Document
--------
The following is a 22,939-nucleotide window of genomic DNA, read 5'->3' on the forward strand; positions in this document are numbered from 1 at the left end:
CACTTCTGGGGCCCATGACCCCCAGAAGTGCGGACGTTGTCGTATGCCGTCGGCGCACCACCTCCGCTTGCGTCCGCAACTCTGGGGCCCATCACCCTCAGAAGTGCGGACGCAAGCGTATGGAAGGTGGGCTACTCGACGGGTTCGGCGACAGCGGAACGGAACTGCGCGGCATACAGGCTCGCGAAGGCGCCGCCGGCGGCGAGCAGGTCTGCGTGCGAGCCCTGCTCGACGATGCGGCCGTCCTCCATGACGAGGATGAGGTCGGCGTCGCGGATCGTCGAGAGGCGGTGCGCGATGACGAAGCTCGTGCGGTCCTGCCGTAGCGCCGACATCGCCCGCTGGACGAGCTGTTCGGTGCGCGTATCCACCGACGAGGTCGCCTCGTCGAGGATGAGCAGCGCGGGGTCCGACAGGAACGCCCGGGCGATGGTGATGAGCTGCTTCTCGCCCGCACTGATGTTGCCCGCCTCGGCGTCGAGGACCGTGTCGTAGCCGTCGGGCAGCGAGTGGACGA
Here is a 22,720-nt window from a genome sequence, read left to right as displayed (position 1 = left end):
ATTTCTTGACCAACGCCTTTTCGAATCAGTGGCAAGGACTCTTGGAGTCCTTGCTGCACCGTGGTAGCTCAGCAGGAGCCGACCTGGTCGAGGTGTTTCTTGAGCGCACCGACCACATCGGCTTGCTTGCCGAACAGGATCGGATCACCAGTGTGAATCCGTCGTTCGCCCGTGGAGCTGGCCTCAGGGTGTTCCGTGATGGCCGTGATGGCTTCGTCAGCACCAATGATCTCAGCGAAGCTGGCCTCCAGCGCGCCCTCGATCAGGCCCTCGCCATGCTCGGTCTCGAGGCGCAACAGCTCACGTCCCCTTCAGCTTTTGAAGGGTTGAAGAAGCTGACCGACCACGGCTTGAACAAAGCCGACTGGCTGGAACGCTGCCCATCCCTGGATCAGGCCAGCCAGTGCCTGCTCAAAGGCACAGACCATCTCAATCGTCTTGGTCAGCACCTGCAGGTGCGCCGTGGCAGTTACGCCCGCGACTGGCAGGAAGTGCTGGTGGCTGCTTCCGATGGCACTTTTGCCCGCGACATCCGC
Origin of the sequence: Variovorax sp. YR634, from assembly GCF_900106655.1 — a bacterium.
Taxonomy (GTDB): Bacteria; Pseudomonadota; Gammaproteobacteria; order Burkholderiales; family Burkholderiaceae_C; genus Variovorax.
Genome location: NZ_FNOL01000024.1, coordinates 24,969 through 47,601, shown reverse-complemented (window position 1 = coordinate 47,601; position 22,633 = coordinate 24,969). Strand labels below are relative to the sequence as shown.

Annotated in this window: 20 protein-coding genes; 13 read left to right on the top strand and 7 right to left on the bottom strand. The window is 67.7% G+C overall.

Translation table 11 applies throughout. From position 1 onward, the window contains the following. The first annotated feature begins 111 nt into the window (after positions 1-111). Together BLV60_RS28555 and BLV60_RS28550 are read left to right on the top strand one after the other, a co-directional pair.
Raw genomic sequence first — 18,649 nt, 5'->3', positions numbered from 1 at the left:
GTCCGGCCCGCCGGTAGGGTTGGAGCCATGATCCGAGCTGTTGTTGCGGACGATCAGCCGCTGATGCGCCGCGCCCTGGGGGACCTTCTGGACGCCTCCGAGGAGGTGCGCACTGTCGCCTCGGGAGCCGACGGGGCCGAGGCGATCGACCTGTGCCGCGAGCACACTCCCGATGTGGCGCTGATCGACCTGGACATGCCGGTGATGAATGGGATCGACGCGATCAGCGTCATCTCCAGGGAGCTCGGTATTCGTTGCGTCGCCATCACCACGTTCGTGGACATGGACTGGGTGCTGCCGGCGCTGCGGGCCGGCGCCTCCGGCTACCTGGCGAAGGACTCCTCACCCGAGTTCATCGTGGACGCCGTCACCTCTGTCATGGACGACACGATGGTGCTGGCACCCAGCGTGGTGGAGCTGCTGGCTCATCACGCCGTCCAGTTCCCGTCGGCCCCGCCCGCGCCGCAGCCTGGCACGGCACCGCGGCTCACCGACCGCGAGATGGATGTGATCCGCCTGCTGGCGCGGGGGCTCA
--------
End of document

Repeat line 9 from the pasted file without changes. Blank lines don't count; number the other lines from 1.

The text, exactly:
Translation table 11 applies throughout. From position 1 onward, the window contains the following. The first annotated feature begins 111 nt into the window (after positions 1-111). Together BLV60_RS28555 and BLV60_RS28550 are read left to right on the top strand one after the other, a co-directional pair.